A final point is that the two examples he mentions of scholars who did assess the evidences for themselves from the later period, Ibn Taymiyyah and al-Suyūtī, both considered musical instruments harām.
[Also Read: DOES THE SAMA’ (SINGING) OF THE PIOUS SUFIS JUSTIFY AS PROOF FOR SHAITANIC MERRY-MAKING OF THE GRAVE-WORSHIPPERS??]
Answering Proofs for the Permissibility of Musical Instruments
Yahya Ederer presents some proofs for the permissibility of musical instruments. We will assess a few of them here. He writes:
“Proofs for the Permission of Good, Morally Upright Music: There is a false claim that the Companions all prohibited it. Abdullah bin al-Zubair used to keep women playing guitars (lutes) and singing in his presence. (Idahaat al-Dalalat al-Nablusi 96)”
This has not been authentically attributed to ‘Abdullāh ibn al-Zubayr (radiyAllāhu ‘anhumā). There is no evidence for this in any of the well-known biographies of ‘Abdullāh ibn al-Zubayr, and there is no chain of transmission for this report. Hence, the attribution is spurious. Yahya Ederer continues:
“There is no disagreement about Ibrahim bin Sa’d bin Abdul Rahman bin Awf listening to songs with guitars (al-Sama’ Ibn Tahir 63)”
This was narrated by Ibn Tāhir, al-Khatīb and Ibn ‘Asākir with their chains. There are a number of issues with the chain of transmission, including weak narrators and discontinuity. Hence, the report is not reliable. As for Ibn Tāhir’s assertion that there is no disagreement over the veracity of the report, it was not accepted by the scholars.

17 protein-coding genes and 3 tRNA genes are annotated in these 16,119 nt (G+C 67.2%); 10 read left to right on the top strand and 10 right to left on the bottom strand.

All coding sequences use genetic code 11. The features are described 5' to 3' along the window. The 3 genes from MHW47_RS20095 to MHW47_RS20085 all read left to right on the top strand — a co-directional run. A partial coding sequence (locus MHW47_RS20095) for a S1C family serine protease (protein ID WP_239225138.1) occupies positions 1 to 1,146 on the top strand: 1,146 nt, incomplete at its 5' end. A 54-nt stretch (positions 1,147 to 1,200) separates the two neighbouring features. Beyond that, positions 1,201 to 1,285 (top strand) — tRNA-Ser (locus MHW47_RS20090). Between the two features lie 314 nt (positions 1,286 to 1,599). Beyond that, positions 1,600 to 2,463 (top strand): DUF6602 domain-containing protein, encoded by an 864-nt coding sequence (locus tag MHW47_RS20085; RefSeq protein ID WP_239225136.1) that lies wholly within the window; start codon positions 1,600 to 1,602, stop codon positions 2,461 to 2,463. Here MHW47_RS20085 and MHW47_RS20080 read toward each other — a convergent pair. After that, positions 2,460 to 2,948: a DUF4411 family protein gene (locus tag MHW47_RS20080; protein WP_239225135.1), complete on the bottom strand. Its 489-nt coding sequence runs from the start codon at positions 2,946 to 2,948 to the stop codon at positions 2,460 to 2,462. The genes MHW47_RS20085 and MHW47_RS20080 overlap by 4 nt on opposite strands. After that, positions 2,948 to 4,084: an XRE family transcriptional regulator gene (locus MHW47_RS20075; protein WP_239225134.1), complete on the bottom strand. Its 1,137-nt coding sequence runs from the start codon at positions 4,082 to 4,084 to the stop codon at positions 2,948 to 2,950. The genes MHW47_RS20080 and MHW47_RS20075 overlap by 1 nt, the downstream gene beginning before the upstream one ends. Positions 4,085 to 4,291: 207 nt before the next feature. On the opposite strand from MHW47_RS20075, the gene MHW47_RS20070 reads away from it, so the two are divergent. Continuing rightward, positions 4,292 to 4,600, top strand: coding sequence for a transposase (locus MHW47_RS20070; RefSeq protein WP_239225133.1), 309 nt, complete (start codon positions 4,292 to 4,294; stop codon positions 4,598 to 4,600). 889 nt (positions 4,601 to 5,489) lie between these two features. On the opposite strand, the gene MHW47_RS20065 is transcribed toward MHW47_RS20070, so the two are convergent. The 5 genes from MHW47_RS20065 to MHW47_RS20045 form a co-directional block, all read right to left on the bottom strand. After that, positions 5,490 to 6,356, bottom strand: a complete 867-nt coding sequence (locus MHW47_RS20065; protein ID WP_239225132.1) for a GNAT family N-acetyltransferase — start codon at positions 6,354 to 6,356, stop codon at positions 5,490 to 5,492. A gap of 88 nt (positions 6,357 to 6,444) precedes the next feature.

Yahya Ederer says:
“Jews have always attributed music to Prophet David ‘alahi assalatu wassalam (peace and blessings be upon him). It is in the Bible, “The priests stood in waiting at their assigned places, along with the descendants of Levi who carried musical instruments used in service to the LORD that King David had made for giving thanks to the LORD—because his gracious love is eternal…” (2 Chronicles 7:6). So in the following hadith and commentary we have some solid evidence for the praise of good music:
يا أبا موسى ، لقد أوتيتَ مِزمارًا مِن مزاميرِ آلِ داود
“Abu Musa, Surely you have been given a voice like the music of David.” (Bukhari 5048)
“Many scholars want to say that this hadith is simply referring to a beautiful voice. When we look into Ibn Hajar’s explanation of this hadith he comments with another sound hadith, “I entered Abu Musa’s house and I have not heard a cymbal, lute or a flute better than his voice.” (al-Fath)”
“The clear linguistic indication here is that the Prophet ﷺ is talking about musical instruments as though they are beautiful and delightful. That cannot be the case in something prohibited. It would be like him saying to his companion who earned a lot of money, “That’s even better than hijacking a caravan!””
Regarding the last point, Yahya Ederer has misread what Hāfiz Ibn Hajar mentioned in Fath al-Bārī. Ibn Hajar is not citing a hadīth, but is referring to a statement recorded from Abū ‘Uthmān al-Nahdī, one of the senior Tābi‘īn, who lived in the days of Jāhiliyyah and converted to Islām at the hands of the senior Sahābah. It was Abū ‘Uthmān al-Nahdī who said: “I entered the house of Abū Mūsā al-Ash‘arī and I have not heard a cymbal, lute or flute, more beautiful than his voice,” not Rasūlullāh (sallAllāhu ‘alayhi wasallam). Abū ‘Uthmān is referring to the music he heard in Jāhiliyyah.
Furthermore, the commentators of the hadīth, including Ibn Hajar, have rejected the notion that the hadīth is referring to Dāwūd (‘alayhissalām) playing the flute. “Mizmār” (flute) is used in the hadīth as a metaphor for a nice voice.